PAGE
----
Between 1893 and 1911, F.W Taylor published a series of books about management that defines the basis of a new science: The scientific organization of work . On the one hand, he notes the dawdling of workers, who are at the same time influenced by their natural way to be lazy and the strategy of managers who use the technical progress to increase the output instead of encouraging, by the rise of the wages, an increase of productivity. In addition, he notices the rejection of the workers showing zeal by their fellow-members. According to him, the awkwardness and the inefficiency of the daily acts, the bad execution of the spontaneous movements cause immense losses. He thinks that prosperity can only come from the greatest possible productivity of men and machines. He wants each worker to make a work which is compatible with his personal skills, while being involved, with the fastest pace and the maximum effectiveness. From this he will create three principles that are the basis of Taylor's system: the vertical division of work (Every intellectual work must be removed of the workshop to be concentrated in the offices of planning and organization), the horizontal division of work, a wage that is based on yields and a control of time.
[...] It is now suggested to them not to trust in an organization which authoritatively plans the work (bureaucracy) but rather to organize their work within a team (team-work), from concrete and specific problems that arise from each step of the production. Because of automation and robotization, firms ask for workers new skills, the production processes repose before all on the better integration of workers. Workers have to be able to carry out the design, the breakdown service, the maintenance and the quality controls. [...]
[...] There are also the constraints of customers, the delivery time has to be respected, and the importance of the group forms a social pressure over individuals. Work is always constrained, but the nature of the constraint is different. According to Linhart the requirement for quality gives a new legitimacy to taylorized work: it is not any more the owner, but the market that imposes Taylorization. is the customer who constitutes the objective standard, charged to empty the social relations of their conflictuality”. [...]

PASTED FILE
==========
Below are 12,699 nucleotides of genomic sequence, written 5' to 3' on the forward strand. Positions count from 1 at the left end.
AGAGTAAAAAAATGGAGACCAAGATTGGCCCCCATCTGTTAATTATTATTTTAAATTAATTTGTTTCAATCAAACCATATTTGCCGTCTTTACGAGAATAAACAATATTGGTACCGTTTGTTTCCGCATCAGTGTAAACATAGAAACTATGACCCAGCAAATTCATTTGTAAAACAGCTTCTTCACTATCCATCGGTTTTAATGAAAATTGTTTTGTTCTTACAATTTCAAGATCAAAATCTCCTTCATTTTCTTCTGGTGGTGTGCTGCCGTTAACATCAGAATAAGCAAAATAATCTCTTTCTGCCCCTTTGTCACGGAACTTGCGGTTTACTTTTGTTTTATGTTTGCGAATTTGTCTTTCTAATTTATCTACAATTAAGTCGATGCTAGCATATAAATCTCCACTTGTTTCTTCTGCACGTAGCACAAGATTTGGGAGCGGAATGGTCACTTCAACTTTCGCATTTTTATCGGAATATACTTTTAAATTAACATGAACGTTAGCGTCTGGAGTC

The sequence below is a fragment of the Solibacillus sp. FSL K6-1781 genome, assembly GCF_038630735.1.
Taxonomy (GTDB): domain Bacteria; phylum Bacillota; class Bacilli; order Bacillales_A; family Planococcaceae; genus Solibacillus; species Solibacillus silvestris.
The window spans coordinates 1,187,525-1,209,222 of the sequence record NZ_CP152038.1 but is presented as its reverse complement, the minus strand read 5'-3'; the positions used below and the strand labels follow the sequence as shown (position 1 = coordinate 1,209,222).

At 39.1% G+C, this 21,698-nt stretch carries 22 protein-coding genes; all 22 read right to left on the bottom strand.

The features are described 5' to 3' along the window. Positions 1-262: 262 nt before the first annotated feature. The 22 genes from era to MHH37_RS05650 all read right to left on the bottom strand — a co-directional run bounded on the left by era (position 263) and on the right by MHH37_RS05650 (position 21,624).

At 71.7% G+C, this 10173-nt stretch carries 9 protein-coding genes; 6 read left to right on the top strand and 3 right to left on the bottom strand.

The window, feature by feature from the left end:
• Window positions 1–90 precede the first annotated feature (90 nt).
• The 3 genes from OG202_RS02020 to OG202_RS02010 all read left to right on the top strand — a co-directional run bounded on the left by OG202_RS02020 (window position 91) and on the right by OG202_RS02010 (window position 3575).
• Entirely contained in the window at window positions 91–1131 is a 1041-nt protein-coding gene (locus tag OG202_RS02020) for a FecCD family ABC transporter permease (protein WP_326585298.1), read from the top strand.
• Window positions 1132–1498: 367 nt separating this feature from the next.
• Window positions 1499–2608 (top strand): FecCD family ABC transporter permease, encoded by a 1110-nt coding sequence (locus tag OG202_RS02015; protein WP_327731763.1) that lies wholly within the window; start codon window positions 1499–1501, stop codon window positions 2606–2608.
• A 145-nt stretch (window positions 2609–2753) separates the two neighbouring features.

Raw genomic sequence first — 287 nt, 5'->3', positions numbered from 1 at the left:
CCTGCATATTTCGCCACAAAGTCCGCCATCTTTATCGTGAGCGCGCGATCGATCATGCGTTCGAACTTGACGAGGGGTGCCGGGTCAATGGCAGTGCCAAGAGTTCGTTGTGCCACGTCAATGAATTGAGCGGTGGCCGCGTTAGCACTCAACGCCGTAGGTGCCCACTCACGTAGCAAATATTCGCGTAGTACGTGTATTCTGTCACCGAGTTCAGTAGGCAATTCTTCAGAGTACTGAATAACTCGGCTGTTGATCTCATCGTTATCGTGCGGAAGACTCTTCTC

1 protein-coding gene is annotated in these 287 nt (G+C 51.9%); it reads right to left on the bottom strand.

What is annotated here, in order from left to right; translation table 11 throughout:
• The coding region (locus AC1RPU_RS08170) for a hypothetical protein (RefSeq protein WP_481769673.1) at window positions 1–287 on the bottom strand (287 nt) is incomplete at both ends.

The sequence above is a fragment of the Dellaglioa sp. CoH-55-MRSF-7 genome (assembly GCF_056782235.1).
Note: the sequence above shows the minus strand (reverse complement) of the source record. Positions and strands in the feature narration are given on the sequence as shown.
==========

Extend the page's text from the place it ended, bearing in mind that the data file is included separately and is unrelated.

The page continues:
[...] To analyze if there's a definitive break from Fordism and Taylorism we have to analyze the new work organizations. A new organization of work, post-Taylorism will emerge. Post-taylorism is founded on several principles. First it is necessary to cure the dysfunctions related to Taylorism, this new strategy is founded on quality, short delivering time and competitiveness in order reach a greater flexibility. We thus reach a functional flexibility. The second principle deals with the workforce, indeed, as new technologies require fewer physical efforts and less repetitive work, firms expect more intelligence from workers. [...]
[...] Why did these models come under pressure during the late 20th Century? The Fordist Model will be hit by two crises, the first one during the 60s and 70s and the second one during the 80s and 70s. At the end of the sixties the first aspect is the social crisis. This crisis appears with the acceleration of rates which generate rejects, wasting and defects. The effects of infernal rates are confirmed by working conditions (noise, odors, rate and repetitivity) which are worse, the routine generates overwork and accidents, the absenteeism increases, the turnover rises and the number of claims and conflicts rises. [...]
[...] man who has a sharp and intelligent spirit is, for this reason even, inapt to exert this job because of the terrible monotony of a task of this kind”. The only motivation of such a work can thus be only money. For this reason, a wage based on productivity is essential: to each task corresponds an execution time, the watch then determines the remuneration of the worker (the difference between the worker's time and to reference time). The wage based on productivity allows fighting against the dead periods, if they rise from a bad organization or spontaneous tendency of the workers to choose their own rhythm working dawdling”). [...]
Online readingwith our online reader
Content validatedby our reading committee